Lars Peter Riedel (born 28 June 1967 in Zwickau) a former German discus thrower. Riedel has the seventh longest discus throw of all-time with a personal best of 71.50m.
Riedel began his discus career in the former German Democratic Republic. He grew up in Thurm which is next to Zwickau. In 1983, he went to join SC Karl-Marx-Stadt. His first important competitions were the IAAF World Junior Championship in 1986 and the European Championship in 1990. When the GDR went down Riedel stopped training regularly. Soon after Riedel met his coach Karlheinz Steinmetz from USC Mainz he began training once again his sport career. In the 1990s, he became a dominating figure on the German discus scene. With his good physical constitution (1.99 m, 115 kg) he took part in the Olympic Games of Atlanta. There he won his only Olympic title. Furthermore, he won the IAAF World Championship five times.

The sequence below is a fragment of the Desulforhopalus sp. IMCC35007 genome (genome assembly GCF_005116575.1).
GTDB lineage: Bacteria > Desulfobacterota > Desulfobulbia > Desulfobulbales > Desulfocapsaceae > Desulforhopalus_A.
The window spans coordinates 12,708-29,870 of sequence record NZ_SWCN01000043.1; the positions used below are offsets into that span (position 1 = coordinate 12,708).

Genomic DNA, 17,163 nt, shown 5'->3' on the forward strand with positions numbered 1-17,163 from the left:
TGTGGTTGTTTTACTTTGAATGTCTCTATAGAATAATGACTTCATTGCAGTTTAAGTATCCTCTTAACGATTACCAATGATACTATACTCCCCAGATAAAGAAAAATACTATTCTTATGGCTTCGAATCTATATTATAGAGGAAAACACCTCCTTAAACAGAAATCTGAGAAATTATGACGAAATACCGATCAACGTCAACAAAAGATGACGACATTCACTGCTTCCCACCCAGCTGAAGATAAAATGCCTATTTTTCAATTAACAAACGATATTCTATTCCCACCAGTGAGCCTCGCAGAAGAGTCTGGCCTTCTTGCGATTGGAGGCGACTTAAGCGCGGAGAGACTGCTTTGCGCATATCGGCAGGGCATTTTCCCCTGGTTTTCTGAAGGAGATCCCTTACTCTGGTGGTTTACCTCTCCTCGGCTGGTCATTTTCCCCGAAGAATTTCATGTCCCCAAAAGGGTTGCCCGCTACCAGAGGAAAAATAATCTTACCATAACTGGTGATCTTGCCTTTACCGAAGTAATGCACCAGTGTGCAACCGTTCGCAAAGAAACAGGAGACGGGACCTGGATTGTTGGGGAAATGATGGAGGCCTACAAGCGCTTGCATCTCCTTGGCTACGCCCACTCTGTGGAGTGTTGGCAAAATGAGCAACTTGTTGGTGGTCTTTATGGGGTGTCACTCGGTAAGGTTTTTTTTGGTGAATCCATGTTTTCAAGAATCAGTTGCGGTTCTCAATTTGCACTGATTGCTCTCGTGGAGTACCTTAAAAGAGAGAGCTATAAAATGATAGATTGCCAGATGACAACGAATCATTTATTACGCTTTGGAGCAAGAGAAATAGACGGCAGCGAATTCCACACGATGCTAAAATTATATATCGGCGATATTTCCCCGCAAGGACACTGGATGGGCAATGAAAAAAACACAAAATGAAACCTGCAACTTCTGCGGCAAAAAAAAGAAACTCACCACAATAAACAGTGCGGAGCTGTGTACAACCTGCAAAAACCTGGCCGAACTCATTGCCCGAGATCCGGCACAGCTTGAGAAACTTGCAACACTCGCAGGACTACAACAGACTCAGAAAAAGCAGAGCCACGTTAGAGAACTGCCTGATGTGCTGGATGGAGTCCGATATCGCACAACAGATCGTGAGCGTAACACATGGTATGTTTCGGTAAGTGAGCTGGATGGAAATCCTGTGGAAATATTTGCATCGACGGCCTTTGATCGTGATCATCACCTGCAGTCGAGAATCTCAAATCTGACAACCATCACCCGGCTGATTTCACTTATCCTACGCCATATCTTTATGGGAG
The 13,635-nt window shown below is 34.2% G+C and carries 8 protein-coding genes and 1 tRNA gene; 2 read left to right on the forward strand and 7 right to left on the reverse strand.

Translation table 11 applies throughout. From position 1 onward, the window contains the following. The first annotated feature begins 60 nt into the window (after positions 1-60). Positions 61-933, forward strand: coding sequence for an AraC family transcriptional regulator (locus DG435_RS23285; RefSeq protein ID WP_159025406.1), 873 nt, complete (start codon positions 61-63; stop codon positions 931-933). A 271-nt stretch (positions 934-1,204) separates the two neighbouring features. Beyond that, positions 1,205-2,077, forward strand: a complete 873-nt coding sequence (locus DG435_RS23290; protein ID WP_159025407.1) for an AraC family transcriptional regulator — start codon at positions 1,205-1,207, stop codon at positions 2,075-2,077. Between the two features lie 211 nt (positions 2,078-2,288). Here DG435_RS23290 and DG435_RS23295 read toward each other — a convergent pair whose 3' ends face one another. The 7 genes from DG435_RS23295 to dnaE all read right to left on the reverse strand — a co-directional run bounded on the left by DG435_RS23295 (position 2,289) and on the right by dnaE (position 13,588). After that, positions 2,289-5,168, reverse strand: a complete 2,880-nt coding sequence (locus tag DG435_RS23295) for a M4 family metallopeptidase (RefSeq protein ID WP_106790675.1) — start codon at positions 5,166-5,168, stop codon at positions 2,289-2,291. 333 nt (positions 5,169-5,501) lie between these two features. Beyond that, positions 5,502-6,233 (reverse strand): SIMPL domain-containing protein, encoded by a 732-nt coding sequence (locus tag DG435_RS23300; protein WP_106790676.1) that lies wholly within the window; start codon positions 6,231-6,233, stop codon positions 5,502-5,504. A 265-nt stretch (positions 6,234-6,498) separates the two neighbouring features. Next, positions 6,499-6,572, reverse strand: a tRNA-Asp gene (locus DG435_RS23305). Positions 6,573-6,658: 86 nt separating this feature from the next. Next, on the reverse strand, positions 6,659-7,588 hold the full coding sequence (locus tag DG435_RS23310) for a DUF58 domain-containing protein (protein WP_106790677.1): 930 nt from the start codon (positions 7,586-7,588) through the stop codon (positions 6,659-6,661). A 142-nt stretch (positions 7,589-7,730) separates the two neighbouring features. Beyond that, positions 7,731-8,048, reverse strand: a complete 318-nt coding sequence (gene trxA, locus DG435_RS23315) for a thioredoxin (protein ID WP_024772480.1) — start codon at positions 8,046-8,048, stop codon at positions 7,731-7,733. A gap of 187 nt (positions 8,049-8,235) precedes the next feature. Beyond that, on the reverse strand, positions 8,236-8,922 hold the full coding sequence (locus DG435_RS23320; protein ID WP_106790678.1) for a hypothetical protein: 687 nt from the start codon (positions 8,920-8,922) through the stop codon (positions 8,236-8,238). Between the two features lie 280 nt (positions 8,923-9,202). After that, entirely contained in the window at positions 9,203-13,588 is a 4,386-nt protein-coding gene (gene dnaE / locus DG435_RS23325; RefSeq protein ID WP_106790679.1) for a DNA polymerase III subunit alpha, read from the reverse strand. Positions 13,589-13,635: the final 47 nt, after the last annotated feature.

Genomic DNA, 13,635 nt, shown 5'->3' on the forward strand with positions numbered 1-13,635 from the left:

He is separated from his wife Kerstin. They have a son, Robert.
|Representing East Germany|
|1986||World Junior Championships||Athens, Greece||4th||58.16 m|
|1990||European Championships||Split, Yugoslavia||15th (q)||59.28 m|
|1991||World Championships||Tokyo, Japan||1st||66.20 m|
|1992||Olympic Games||Barcelona, Spain||14th (q)||59.98 m|
|1993||World Championships||Stuttgart, Germany||1st||67.72 m|
|1994||European Championships||Helsinki, Finland||10th (q)||58.66 m|
|1995||World Championships||Gothenburg, Sweden||1st||68.76 m|
|1996||Olympic Games||Atlanta, United States||1st||69.40 m|
|1997||World Championships||Athens, Greece||1st||68.54 m|
|IAAF Grand Prix Final||Fukuoka, Japan||1st||67.98 m|
|1998||European Championships||Budapest, Hungary||1st||67.07 m|
|1999||World Championships||Seville, Spain||3rd||68.09 m|
|2000||Olympic Games||Sydney, Australia||2nd||68.50 m|
|2001||World Championships||Edmonton, Canada||1st||69.72 m|
|2003||World Championships||Paris, France||4th||66.28 m|
|2004||Olympic Games||Athens, Greece||7th||62.80 m|
|2005||World Championships||Helsinki, Finland||9th||63.05 m|
|2006||European Championships||Gothenburg, Sweden||8th||64.11 m|
In addition, he was the German champion 11 times.